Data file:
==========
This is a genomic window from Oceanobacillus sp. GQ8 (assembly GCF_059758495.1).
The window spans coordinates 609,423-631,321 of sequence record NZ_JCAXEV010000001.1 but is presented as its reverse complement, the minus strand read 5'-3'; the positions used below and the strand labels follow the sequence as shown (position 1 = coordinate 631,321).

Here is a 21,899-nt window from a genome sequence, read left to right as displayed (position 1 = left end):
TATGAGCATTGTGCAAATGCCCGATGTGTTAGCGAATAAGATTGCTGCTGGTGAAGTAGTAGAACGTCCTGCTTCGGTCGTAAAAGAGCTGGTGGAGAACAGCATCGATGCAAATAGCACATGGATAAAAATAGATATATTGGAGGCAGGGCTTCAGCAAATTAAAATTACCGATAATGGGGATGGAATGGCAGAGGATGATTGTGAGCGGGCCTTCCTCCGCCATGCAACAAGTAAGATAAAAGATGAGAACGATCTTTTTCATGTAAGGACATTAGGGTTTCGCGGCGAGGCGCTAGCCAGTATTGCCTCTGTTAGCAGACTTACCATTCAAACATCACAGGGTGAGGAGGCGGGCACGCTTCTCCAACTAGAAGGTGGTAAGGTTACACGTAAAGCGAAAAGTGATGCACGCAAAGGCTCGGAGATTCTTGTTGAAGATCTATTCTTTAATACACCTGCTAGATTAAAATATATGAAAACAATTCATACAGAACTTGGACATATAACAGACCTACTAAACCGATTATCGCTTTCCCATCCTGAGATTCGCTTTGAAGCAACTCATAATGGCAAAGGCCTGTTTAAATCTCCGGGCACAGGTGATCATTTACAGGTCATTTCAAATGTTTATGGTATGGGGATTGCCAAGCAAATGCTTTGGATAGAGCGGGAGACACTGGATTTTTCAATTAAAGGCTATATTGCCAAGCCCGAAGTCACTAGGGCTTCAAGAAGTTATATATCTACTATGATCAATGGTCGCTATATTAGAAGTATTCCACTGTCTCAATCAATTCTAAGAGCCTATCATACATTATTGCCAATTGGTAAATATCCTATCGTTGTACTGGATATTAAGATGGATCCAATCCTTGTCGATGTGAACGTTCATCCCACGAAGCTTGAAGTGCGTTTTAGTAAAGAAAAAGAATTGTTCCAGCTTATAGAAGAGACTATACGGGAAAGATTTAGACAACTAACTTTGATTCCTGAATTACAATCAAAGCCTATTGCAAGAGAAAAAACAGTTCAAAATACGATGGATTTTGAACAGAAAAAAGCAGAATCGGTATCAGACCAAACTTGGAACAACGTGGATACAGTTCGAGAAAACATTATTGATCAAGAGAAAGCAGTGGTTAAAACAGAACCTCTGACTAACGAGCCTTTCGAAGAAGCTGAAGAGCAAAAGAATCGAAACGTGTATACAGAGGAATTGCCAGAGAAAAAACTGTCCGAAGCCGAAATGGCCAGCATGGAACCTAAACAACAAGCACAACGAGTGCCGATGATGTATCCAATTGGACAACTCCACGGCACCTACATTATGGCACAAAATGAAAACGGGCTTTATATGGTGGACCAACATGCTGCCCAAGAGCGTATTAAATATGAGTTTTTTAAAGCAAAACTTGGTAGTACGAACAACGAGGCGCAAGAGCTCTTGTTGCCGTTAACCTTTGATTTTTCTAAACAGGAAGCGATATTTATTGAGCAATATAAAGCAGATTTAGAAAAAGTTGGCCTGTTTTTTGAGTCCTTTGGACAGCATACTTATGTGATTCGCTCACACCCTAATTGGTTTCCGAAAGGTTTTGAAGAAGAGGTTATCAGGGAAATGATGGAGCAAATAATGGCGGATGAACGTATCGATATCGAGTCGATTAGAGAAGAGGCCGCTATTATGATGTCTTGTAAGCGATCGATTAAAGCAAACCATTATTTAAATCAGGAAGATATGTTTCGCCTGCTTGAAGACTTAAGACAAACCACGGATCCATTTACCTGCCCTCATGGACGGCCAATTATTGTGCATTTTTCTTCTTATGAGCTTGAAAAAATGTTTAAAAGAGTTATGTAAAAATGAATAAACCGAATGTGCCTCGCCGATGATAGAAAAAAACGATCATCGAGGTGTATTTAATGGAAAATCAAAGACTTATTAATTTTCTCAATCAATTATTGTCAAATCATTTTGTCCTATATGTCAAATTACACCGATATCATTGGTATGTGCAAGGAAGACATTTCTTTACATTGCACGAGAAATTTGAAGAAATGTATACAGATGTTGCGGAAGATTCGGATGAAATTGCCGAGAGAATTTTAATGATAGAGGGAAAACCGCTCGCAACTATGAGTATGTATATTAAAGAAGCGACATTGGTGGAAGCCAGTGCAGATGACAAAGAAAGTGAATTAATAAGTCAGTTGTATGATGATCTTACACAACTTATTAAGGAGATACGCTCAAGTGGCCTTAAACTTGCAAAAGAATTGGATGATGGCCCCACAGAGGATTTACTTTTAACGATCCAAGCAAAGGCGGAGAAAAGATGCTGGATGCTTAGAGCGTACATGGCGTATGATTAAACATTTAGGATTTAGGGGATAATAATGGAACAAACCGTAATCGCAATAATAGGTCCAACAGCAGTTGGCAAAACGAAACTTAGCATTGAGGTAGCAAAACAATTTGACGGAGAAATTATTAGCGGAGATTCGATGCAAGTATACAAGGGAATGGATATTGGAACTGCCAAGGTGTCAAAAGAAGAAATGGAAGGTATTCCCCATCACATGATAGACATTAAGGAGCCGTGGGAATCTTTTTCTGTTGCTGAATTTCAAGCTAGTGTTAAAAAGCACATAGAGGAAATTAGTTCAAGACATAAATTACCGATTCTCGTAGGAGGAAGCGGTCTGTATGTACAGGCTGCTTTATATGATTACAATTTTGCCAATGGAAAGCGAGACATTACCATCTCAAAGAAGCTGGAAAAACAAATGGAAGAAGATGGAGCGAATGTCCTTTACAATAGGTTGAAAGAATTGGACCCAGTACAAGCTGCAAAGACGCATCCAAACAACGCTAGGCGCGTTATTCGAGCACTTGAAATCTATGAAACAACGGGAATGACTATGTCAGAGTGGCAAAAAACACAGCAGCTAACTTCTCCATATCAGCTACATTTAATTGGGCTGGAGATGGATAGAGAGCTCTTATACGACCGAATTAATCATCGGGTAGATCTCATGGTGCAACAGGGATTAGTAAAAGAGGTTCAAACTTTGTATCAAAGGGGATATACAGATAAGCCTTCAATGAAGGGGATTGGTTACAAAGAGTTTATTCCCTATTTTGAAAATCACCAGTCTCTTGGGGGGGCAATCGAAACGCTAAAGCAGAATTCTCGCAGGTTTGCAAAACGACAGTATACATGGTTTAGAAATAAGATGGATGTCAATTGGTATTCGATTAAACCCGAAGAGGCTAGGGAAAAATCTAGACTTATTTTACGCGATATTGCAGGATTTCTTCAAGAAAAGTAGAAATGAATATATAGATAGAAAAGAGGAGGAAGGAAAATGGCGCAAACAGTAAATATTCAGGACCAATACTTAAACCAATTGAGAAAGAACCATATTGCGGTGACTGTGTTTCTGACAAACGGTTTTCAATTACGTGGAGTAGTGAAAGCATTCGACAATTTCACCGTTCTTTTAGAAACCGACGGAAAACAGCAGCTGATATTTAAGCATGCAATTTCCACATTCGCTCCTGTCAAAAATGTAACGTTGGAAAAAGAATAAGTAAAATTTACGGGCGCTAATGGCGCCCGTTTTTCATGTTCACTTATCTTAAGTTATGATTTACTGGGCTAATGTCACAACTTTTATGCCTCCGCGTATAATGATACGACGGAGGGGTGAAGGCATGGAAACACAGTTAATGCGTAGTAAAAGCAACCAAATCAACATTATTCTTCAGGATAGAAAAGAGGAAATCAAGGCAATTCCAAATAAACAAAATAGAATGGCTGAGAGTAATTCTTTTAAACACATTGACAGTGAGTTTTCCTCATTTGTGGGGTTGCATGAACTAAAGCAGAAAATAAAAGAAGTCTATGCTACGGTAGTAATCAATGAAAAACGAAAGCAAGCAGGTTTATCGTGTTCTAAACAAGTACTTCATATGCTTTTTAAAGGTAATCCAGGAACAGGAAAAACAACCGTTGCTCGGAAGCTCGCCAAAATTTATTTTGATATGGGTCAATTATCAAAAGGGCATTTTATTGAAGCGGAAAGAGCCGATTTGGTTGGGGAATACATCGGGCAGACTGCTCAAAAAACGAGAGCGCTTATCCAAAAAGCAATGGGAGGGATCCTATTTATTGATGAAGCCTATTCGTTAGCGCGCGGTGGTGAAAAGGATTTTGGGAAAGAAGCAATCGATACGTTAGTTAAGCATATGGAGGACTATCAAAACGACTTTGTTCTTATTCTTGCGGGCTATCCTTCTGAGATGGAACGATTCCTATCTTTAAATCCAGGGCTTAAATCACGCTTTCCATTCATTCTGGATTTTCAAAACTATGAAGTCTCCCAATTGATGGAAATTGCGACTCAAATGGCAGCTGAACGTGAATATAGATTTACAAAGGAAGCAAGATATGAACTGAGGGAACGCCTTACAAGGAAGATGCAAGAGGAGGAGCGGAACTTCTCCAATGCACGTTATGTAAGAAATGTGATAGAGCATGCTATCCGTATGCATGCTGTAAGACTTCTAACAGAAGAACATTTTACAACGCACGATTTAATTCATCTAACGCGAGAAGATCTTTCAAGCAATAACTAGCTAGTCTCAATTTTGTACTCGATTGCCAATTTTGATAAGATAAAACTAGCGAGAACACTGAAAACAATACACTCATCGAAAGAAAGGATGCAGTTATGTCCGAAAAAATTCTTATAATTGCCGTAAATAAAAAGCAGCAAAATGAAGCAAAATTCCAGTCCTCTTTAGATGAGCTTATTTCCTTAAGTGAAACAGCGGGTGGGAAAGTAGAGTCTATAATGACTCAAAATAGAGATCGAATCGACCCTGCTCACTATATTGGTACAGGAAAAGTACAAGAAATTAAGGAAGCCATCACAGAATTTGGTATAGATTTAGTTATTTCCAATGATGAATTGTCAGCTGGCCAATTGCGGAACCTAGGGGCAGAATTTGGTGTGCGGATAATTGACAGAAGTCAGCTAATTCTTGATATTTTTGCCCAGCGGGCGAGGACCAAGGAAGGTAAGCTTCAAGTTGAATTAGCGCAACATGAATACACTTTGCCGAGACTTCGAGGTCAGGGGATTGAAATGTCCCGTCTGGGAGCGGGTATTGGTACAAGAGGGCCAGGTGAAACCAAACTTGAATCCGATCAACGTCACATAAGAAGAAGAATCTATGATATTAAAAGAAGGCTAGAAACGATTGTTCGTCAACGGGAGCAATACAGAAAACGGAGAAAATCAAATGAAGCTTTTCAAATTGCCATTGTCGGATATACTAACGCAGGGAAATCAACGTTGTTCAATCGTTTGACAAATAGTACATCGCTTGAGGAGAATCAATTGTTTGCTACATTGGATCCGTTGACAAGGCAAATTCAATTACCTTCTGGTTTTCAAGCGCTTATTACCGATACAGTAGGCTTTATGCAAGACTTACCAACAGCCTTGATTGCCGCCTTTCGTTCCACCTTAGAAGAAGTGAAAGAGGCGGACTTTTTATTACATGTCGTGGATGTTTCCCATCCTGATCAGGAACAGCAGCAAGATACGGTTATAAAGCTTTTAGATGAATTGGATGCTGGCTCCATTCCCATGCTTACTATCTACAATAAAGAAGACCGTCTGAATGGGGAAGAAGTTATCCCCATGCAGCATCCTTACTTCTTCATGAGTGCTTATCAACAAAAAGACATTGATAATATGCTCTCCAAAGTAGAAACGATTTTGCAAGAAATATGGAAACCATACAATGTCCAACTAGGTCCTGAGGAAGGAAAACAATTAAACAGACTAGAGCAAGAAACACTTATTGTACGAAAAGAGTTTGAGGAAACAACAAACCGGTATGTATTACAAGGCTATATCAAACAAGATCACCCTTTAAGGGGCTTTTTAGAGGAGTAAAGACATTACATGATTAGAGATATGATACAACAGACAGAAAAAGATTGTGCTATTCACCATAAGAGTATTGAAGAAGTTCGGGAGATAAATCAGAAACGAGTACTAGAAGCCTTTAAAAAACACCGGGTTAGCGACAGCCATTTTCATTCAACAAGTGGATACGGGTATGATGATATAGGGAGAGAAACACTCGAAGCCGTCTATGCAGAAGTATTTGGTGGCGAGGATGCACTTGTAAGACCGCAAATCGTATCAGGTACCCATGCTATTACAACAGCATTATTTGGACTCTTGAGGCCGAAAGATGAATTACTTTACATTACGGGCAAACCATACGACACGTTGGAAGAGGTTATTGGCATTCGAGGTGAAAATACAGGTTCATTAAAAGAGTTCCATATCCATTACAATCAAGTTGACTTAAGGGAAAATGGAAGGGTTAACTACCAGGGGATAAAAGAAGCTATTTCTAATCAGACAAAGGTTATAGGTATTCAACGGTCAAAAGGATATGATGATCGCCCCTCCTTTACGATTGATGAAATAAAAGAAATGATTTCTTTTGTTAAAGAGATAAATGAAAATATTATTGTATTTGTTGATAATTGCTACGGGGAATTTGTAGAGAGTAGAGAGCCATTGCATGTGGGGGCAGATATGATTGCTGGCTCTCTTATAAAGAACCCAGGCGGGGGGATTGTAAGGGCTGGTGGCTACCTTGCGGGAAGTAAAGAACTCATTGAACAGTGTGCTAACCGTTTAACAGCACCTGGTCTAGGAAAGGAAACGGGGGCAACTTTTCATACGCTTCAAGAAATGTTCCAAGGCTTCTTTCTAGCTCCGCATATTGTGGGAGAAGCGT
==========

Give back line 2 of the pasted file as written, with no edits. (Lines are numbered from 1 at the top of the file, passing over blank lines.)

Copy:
The window spans coordinates 609,423-631,321 of sequence record NZ_JCAXEV010000001.1 but is presented as its reverse complement, the minus strand read 5'-3'; the positions used below and the strand labels follow the sequence as shown (position 1 = coordinate 631,321).